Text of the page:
• Common Symptoms: In cases of emotional dependency, symptoms might include an inability to make decisions without reassurance, avoidance of adult responsibilities, and intense fear of abandonment. For substance dependency, symptoms could include withdrawal symptoms when not using the substance, along with a loss of control over its use.
  • Therapy Techniques: Cognitive-behavioral therapy is often used to address the underlying issues contributing to dependency, alongside techniques aimed at developing healthier relationships and coping strategies.
  • Healing Process: This often involves gradual steps toward gaining autonomy and managing or eliminating the dependency, whether it’s emotional or substance-related.

Articles with 'Dependent' in the title

  • Dependent life expectancy: Dependent life expectancy refers to the age to which one can expect to live with assistance. Dependent life expectancy generally refers to the number of years that an individual is expected to be dependent on others for support or care, due . . .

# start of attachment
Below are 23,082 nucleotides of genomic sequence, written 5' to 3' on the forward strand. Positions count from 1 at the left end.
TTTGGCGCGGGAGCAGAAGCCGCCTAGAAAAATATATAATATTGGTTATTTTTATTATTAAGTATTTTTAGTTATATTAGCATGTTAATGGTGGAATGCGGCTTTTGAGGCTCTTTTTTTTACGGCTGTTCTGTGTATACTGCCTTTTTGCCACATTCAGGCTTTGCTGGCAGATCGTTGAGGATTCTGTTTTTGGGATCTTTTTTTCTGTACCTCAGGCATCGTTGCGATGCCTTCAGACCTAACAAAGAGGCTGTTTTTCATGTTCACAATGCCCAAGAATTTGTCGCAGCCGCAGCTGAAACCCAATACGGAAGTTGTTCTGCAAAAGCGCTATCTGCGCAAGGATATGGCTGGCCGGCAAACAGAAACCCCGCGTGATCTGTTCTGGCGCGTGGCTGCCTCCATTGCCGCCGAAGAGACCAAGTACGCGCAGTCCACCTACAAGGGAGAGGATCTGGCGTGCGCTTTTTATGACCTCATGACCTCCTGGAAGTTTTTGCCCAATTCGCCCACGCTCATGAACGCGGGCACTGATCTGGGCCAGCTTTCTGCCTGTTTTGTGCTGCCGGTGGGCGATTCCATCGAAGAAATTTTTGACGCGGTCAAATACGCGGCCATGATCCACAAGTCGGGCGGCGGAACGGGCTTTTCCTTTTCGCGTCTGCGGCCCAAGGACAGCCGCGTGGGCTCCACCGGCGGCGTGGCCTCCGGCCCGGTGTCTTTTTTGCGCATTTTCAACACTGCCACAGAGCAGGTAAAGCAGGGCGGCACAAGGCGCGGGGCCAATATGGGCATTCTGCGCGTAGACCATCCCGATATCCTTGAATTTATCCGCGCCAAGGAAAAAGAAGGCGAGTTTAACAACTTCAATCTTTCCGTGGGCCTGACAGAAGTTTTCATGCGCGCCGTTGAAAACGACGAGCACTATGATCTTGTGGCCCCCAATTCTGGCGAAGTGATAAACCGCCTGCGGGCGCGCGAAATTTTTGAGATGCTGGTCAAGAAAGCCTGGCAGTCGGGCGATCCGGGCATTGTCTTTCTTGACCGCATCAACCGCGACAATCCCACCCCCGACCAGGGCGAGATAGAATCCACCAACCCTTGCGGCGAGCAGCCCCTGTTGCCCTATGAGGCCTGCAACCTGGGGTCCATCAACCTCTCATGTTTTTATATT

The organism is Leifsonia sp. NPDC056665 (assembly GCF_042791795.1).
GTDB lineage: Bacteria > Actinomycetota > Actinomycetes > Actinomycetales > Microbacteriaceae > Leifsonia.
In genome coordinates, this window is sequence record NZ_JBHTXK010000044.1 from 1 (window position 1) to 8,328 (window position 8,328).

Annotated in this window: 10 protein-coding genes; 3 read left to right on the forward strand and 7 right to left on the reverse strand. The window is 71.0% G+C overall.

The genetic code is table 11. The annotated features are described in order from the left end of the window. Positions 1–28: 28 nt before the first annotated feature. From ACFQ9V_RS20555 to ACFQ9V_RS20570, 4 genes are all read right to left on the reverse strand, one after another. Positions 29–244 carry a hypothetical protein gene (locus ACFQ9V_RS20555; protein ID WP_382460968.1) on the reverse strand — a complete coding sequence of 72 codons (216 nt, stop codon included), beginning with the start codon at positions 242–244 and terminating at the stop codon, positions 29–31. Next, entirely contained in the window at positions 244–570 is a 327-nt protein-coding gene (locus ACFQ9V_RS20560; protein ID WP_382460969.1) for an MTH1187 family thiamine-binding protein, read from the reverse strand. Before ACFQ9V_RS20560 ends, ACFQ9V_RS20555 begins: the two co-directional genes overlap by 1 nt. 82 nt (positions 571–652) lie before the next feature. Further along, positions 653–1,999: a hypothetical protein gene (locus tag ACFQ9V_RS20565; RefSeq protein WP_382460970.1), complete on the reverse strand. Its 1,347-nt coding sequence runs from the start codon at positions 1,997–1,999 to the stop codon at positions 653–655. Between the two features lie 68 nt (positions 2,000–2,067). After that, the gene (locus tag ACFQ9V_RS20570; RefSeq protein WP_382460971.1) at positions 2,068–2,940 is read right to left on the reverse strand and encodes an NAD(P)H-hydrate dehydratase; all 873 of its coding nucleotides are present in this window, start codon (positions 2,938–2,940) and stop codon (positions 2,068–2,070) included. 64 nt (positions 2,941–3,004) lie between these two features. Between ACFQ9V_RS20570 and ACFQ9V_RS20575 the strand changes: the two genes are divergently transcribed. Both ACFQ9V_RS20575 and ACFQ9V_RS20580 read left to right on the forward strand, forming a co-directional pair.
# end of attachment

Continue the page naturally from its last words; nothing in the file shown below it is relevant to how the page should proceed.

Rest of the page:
• Dependent personality disorder: Dependent personality disorder refers to Cluster C (anxious or fearful) personality disorder characterized by a person’s pervasive and excessive need to be taken care of, a condition that leads to submissive and clinging behavior and fear . . .
  • Dependent variable: A dependent variable is what you measure in the experiment and what is affected during the experiment. The dependent variable responds to the independent variable
  • Experience-dependent: Experience-dependent is the neural connections that develop in response to experience. In psychology, the term "experience-dependent" refers to the idea that the structure and function of the brain are shaped by experiences that an individu . . .
  • Experience-dependent plasticity: Experience-dependent plasticity refers to a process by which neurons adapt to the specific environment within which a person or animal lives. This is achieved when neurons change their response properties so they become tuned to respond bes . . .
  • Insulin-dependent diabetes mellitus: Insulin-dependent diabetes mellitus: insulin-dependent diabetes mellitus refers to a lifelong metabolic disorder in which the body is unable to metabolize carbohydrates due to inadequate pancreatic release of insulin